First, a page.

With digital crimes such as identity theft becoming more and more common, government agencies like the IRS are frantically trying to protect themselves and U.S. citizens. But it isn’t easy. Organized crime groups have begun to be more cooperative with one another, turning once small attacks into “epic wave[s] of fraud”, according to Alabama revenue commissioner Julie Magee.
Tax identity theft (which the IRS is battling) occurs when a person’s social security number (SSN) is compromised by thieves. When thieves steal an SSN, there are two common outcomes. First, they can use the number and attempt to file for a refund before the taxpayer. If successful, this means that the taxpayer will not receive a refund when he or she files since the system has already paid out the money owed. Second, a thief could apply for employment with the stolen SSN. If they obtain the job, it usually causes the taxpayers 1040 form to be incomplete. This happens because income is reported to the IRS by the employer, but the taxpayer does not record it since they aren’t holding the job.
So how do you protect yourself from ending up in these undesirable situations? The IRS lists a few simple tips:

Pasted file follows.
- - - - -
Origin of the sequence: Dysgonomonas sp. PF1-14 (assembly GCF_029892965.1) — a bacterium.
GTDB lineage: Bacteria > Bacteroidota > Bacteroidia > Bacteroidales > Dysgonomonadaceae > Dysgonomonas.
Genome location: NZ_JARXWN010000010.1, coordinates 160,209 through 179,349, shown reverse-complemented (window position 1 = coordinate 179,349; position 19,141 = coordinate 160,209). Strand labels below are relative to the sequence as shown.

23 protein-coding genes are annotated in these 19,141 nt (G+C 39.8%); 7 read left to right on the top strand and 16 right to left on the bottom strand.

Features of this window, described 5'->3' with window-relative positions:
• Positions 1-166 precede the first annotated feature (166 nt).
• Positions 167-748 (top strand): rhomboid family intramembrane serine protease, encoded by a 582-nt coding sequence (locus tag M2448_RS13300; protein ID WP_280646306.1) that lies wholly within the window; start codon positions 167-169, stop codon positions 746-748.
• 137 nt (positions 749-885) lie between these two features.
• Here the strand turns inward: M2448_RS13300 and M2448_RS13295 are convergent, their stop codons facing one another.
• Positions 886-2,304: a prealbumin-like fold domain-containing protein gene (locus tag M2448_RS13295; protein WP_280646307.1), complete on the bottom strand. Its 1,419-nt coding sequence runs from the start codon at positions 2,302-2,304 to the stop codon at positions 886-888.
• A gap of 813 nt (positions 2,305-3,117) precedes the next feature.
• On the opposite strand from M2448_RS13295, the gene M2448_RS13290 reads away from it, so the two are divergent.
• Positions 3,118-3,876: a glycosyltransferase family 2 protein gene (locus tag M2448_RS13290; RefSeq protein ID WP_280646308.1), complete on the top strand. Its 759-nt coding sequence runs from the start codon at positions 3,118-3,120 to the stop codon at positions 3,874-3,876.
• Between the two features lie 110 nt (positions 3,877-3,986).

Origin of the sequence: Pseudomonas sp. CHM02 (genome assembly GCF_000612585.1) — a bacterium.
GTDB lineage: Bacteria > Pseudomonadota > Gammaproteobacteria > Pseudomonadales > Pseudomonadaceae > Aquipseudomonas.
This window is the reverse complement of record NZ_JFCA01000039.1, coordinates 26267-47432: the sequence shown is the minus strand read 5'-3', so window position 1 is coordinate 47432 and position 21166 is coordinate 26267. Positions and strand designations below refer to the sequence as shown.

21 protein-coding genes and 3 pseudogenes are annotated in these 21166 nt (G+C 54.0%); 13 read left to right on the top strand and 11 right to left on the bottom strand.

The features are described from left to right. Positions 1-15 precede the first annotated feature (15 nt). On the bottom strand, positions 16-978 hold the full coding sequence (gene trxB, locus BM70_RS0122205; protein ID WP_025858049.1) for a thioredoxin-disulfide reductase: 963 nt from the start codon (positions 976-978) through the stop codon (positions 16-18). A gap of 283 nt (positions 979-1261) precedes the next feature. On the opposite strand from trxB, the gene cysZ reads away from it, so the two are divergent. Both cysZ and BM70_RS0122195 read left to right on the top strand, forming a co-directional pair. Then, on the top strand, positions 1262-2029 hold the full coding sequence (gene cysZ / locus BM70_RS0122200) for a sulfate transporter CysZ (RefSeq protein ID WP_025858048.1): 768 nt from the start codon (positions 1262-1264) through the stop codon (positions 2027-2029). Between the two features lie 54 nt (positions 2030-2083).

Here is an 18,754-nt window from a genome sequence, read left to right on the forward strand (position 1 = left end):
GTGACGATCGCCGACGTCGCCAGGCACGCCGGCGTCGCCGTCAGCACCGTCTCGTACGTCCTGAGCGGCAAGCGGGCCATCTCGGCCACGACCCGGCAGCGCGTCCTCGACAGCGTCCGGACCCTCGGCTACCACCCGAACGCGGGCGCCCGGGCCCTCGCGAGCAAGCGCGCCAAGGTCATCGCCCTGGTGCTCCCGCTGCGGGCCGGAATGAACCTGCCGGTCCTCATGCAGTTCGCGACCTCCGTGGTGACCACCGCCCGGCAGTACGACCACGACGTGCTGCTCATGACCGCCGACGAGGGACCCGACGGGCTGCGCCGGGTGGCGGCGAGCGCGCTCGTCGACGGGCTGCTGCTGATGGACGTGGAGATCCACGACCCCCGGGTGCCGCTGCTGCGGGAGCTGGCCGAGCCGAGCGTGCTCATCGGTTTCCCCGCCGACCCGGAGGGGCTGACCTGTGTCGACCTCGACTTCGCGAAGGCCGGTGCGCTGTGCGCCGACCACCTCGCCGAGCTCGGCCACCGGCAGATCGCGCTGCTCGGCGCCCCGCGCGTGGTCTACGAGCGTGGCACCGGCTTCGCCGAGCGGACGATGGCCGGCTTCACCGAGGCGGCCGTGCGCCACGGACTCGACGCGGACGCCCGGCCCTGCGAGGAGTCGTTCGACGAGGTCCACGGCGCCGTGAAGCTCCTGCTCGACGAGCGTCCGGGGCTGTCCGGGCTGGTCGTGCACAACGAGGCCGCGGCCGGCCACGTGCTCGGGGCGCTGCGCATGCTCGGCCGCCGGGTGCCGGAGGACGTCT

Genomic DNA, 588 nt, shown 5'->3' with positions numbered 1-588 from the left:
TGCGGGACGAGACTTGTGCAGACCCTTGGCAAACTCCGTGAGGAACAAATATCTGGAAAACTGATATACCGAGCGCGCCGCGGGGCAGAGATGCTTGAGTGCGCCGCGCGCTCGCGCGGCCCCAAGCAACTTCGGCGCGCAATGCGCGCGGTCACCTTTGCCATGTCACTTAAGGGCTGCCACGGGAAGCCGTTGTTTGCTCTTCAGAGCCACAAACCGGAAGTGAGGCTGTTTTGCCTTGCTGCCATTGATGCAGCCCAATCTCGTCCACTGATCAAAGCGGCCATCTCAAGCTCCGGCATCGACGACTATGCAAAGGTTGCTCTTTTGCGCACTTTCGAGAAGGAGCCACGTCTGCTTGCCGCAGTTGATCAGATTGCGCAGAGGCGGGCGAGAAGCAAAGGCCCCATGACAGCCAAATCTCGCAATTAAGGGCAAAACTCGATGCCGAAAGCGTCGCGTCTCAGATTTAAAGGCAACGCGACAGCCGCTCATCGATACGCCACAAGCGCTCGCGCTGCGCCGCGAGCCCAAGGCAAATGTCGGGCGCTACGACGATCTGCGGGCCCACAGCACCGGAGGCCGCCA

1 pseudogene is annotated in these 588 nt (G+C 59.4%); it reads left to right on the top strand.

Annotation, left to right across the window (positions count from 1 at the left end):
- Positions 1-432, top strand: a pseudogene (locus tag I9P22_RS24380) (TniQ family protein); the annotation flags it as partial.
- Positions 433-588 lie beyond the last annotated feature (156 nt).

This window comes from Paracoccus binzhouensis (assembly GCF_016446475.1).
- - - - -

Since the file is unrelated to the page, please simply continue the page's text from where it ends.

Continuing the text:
1. If an email is unexpected, it is likely a scam. The IRS never initiates contact over email and will not communicate with you over social media.
2. Be wary of people claiming to be IRS agents over the phone. If you are threatened, or your financial information is requested in order to send you a refund, it is a scam.
3. Be careful to protect your SSN, both digitally and physically. Don’t carry the card around, and be careful about giving out your number online.
However, no matter how careful you are, you can still be ensnared by tax identity theft. The IRS estimates that they lost nearly $5.8 billion in stolen-refunds in 2013. During the 2014 tax year, they have stopped approximately three million suspicious filings. If you do fall victim to theft, or if the IRS notifies you of suspicious activity, contact them immediately. Fill out the “Identity Theft Affidavit” (form 14039, available on the IRS website) and make sure to keep records of your calls and letters throughout the process. A specialist will help you to get your taxes filed, obtain your refund and re-secure your account.
As the IRS prepares for the 2016 filing season they are putting changes in place. Taxpayers can expect heightened security on tax sites. The IRS is also issuing “Identity Protection Pins” for taxpayers who have been victims or who may have had their information stolen. These changes are a start, but the tax process is certain to need even more changes as the war on digital crime continues into the future.